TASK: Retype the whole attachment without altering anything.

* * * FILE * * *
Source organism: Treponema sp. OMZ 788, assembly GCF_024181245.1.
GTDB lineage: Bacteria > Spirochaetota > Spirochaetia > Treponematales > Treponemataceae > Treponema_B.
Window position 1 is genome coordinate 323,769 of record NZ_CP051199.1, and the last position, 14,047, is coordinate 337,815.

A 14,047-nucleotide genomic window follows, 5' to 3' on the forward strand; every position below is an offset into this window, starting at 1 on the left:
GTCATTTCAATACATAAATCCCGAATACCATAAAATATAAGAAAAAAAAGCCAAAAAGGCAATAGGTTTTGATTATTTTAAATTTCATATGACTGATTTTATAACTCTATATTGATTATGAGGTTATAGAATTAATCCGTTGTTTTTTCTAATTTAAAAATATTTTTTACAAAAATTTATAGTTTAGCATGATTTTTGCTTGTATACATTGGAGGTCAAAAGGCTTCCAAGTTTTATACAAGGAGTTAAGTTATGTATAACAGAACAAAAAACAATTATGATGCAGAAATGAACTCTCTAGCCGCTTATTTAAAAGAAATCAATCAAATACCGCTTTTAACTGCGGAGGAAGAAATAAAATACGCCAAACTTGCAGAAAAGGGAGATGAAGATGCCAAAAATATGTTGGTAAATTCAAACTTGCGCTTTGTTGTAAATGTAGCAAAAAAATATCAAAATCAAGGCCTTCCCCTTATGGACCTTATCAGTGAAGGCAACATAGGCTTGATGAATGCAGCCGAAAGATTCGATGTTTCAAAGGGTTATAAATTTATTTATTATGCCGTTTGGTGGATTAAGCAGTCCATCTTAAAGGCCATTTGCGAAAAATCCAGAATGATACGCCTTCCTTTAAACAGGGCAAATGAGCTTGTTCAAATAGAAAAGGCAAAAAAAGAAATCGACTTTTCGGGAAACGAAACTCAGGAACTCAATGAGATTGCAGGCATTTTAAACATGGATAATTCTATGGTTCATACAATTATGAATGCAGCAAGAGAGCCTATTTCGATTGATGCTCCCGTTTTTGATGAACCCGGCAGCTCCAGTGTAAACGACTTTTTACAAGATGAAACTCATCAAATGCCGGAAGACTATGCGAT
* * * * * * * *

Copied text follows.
Source organism: Treponema sp. OMZ 788, assembly GCF_024181245.1.
GTDB lineage: Bacteria > Spirochaetota > Spirochaetia > Treponematales > Treponemataceae > Treponema_B.
Window position 1 is genome coordinate 323,769 of record NZ_CP051199.1, and the last position, 14,047, is coordinate 337,815.

A 14,047-nucleotide genomic window follows, 5' to 3' on the forward strand; every position below is an offset into this window, starting at 1 on the left:
GTCATTTCAATACATAAATCCCGAATACCATAAAATATAAGAAAAAAAAGCCAAAAAGGCAATAGGTTTTGATTATTTTAAATTTCATATGACTGATTTTATAACTCTATATTGATTATGAGGTTATAGAATTAATCCGTTGTTTTTTCTAATTTAAAAATATTTTTTACAAAAATTTATAGTTTAGCATGATTTTTGCTTGTATACATTGGAGGTCAAAAGGCTTCCAAGTTTTATACAAGGAGTTAAGTTATGTATAACAGAACAAAAAACAATTATGATGCAGAAATGAACTCTCTAGCCGCTTATTTAAAAGAAATCAATCAAATACCGCTTTTAACTGCGGAGGAAGAAATAAAATACGCCAAACTTGCAGAAAAGGGAGATGAAGATGCCAAAAATATGTTGGTAAATTCAAACTTGCGCTTTGTTGTAAATGTAGCAAAAAAATATCAAAATCAAGGCCTTCCCCTTATGGACCTTATCAGTGAAGGCAACATAGGCTTGATGAATGCAGCCGAAAGATTCGATGTTTCAAAGGGTTATAAATTTATTTATTATGCCGTTTGGTGGATTAAGCAGTCCATCTTAAAGGCCATTTGCGAAAAATCCAGAATGATACGCCTTCCTTTAAACAGGGCAAATGAGCTTGTTCAAATAGAAAAGGCAAAAAAAGAAATCGACTTTTCGGGAAACGAAACTCAGGAACTCAATGAGATTGCAGGCATTTTAAACATGGATAATTCTATGGTTCATACAATTATGAATGCAGCAAGAGAGCCTATTTCGATTGATGCTCCCGTTTTTGATGAACCCGGCAGCTCCAGTGTAAACGACTTTTTACAAGATGAAACTCATCAAATGCCGGAAGACTATGCGAT